Assuming that owner Ted Leonsis makes no changes to his executive team, including general manager George McPhee, the most pressing question is the status of coach Dale Hunter, who signed a one-year contract in November. He is also the co-owner of the London Knights junior hockey team in Ontario, a lucrative venture he shares with his brother, Mark Hunter. So there are options if he finds NHL coaching isn't for him.
McPhee must be careful with his roster construction, however, because any moves this summer will be made without knowing the terms of the next collective bargaining agreement with the NHL Players' Association. That expires in September. No one knows whether the salary cap will rise from its current $64.3 million or fall. No one knows whether there will be a lockout or whether training camps will open on time.
Having said that, there are several players whose contracts expire. The big one is Alexander Semin, the talented Russian winger who often frustrates fans, coaches and teammates as his play deviates between brilliant and maddening. He made $6.7 million last season and should have strong demand for his services. Defenseman Dennis Wideman is also an unrestricted free agent. A first-time All-Star this season, the 29-year-old struggled at times in the second half and playoffs. But offensive defensemen are difficult to find, and only nine had more points than Wideman's 46 this season.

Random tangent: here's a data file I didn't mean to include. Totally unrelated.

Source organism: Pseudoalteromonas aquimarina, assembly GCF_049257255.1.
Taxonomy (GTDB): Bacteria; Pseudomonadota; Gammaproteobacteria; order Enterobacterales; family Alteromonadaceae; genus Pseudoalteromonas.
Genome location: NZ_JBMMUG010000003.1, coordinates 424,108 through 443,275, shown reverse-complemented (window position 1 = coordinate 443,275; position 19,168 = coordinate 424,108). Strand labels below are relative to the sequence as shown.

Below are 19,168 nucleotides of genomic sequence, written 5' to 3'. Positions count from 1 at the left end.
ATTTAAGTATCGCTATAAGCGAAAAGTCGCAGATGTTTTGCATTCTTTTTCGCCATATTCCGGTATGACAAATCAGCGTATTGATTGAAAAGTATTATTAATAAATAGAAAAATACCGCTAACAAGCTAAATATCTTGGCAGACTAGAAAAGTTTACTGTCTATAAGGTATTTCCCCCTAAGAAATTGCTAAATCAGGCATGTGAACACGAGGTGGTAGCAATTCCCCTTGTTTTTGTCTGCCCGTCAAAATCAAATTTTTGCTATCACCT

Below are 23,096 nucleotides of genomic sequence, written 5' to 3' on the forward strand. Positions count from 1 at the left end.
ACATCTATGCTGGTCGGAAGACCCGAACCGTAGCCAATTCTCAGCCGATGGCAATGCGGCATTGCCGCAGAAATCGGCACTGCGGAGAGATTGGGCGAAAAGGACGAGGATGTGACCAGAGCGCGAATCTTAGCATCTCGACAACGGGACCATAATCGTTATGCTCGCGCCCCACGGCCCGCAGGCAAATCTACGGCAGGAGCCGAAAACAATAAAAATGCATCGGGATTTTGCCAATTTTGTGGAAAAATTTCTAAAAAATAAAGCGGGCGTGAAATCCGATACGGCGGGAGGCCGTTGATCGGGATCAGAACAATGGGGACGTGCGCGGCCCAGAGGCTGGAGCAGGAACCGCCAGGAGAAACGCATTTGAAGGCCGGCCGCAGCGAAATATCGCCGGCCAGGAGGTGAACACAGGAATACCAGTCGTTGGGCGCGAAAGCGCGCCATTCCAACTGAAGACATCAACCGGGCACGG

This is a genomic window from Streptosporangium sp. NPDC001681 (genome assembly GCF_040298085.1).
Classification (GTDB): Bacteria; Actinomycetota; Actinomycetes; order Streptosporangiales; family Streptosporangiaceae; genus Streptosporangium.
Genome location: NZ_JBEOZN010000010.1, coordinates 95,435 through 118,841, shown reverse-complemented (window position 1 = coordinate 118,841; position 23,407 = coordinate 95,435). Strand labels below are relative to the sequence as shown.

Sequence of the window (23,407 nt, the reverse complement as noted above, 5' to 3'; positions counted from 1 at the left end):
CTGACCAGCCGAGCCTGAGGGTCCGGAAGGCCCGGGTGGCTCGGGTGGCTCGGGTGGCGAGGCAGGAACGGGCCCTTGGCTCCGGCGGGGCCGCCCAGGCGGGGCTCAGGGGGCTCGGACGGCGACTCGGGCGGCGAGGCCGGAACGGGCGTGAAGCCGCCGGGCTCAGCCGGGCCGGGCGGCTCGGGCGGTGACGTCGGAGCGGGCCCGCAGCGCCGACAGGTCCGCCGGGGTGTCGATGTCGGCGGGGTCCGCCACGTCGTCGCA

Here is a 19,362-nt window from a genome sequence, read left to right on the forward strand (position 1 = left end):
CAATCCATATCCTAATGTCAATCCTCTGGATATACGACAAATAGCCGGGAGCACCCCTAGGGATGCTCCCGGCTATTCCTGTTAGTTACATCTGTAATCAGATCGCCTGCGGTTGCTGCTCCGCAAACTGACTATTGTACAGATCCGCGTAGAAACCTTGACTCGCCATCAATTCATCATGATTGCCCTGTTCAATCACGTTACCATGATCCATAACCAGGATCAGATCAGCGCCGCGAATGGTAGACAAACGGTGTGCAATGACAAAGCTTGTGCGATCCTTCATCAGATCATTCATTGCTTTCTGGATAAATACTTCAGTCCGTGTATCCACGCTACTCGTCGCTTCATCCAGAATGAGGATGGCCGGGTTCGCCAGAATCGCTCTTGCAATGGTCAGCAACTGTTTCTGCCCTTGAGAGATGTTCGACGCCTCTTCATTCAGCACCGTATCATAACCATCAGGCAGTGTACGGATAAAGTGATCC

It's hard to imagine goalie Tomas Vokoun, signed to a cheap $1.5 million contract when the market for goalies collapsed last summer, will return. A groin injury ended his disappointing season in March. Veterans Jeff Halpern, 36, Mike Knuble, 39, and Keith Aucoin, 33, also have expiring contracts. That's a total of about $15.5 million in salary-cap space cleared if none of those players returns. Defensemen John Carlson and Mike Green are still under team control, but both are restricted free agents.
- Brian McNally